If you find yourself driving around in circles around the perimeter of downtown Reykjavík this week, you can blame the Council of Europe. (Shakes fist in general south-easterly direction.)
The Summit of Heads of State and Government of the Council of Europe is being held right here in Reykjavík May 16 to 17. The city centre’s most coveted parking spaces have been blocked and many streets have been barricaded off in preparation for the arrival of Europe’s biggest political movers and shakers — specifically heads of state and government from the 46 Council of Europe member states.
Sóleyjargata, Skothúsvegur and Fríkirkjuvegur are closed to vehicle traffic, as are all city centre streets between Vonarstræti and Geirsgata, and Aðalstræti (and up Vesturgata) and Lækjargata. Additionally, Hafnarstræti and Pósthússtræti are closed to vehicle and pedestrian traffic, as is the entire area around Harpa, where the summit is being held. You can find an interactive map of the affected areas on RÚV.
Moreover, flying drones is banned for an area that spans from the international airport in Keflavík to the airspace over the entirety of the capital area.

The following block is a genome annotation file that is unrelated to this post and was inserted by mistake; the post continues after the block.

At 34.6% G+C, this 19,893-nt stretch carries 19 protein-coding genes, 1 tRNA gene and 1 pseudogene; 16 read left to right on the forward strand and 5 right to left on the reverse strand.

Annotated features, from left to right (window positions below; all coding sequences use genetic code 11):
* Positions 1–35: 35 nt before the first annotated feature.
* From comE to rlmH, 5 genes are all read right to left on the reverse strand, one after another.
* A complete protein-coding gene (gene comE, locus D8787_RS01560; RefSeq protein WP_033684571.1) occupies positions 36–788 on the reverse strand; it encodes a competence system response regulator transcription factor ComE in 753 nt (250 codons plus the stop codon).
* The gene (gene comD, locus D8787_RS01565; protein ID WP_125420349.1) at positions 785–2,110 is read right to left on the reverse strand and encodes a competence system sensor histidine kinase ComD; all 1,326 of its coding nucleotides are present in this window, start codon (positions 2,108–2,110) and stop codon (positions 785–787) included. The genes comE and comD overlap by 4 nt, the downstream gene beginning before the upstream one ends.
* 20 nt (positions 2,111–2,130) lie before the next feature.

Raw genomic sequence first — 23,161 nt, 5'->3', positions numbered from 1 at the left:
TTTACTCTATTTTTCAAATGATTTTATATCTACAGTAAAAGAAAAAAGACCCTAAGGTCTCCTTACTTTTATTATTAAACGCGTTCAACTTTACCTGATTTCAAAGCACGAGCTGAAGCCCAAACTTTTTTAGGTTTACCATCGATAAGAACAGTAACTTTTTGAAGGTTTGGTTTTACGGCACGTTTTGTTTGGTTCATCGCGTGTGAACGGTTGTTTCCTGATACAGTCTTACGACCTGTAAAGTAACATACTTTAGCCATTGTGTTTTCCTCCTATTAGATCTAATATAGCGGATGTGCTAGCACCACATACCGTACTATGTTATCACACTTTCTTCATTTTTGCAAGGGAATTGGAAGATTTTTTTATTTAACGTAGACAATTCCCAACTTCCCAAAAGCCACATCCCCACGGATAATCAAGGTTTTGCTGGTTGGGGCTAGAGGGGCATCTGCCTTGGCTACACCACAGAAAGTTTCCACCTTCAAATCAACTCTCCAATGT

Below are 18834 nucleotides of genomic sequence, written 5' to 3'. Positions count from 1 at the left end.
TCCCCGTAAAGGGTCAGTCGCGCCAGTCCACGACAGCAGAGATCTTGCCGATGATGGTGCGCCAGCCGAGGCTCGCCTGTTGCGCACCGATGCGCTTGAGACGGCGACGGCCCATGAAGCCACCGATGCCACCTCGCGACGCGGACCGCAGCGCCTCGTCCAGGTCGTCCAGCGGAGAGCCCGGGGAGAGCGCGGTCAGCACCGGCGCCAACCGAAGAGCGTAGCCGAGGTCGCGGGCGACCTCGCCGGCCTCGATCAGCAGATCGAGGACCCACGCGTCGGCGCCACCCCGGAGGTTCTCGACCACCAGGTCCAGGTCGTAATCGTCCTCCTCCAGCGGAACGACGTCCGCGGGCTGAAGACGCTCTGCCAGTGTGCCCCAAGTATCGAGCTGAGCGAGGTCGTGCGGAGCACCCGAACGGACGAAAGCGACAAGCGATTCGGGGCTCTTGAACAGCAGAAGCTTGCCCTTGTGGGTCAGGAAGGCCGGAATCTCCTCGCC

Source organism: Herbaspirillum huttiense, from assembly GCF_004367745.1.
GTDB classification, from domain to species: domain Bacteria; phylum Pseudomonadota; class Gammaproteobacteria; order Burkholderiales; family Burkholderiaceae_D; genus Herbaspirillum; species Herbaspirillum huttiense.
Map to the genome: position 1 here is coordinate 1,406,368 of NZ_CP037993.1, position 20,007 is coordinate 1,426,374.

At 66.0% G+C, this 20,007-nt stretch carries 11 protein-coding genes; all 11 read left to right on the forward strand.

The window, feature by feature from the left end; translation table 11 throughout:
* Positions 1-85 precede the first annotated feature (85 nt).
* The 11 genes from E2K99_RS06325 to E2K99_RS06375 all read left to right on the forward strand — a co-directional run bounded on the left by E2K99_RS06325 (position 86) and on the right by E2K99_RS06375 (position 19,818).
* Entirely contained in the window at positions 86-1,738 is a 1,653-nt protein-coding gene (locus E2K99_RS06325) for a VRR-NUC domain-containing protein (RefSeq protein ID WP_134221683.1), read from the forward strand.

Those wishing to protest are being asked to do so on Arnarhóll, which is a pretty decent place to hang out in general — especially if this sunny weather holds. Of course, those wanting to protest the imposition of designated protest areas can try to gather elsewhere, but we don’t imagine the police will take kindly to it.
This is just the fourth summit held in the Council of Europe’s 73-year history. It is being held in response to a report prepared in October by the Council’s High-Level Reflection Group that outlined 30 recommendations for the Council to meet the challenges presented by the war in Ukraine. The summit is being tagged as “an historic opportunity for the Council of Europe to refocus its mission, in the light of new threats to democracy and human rights, and to support Ukraine.”
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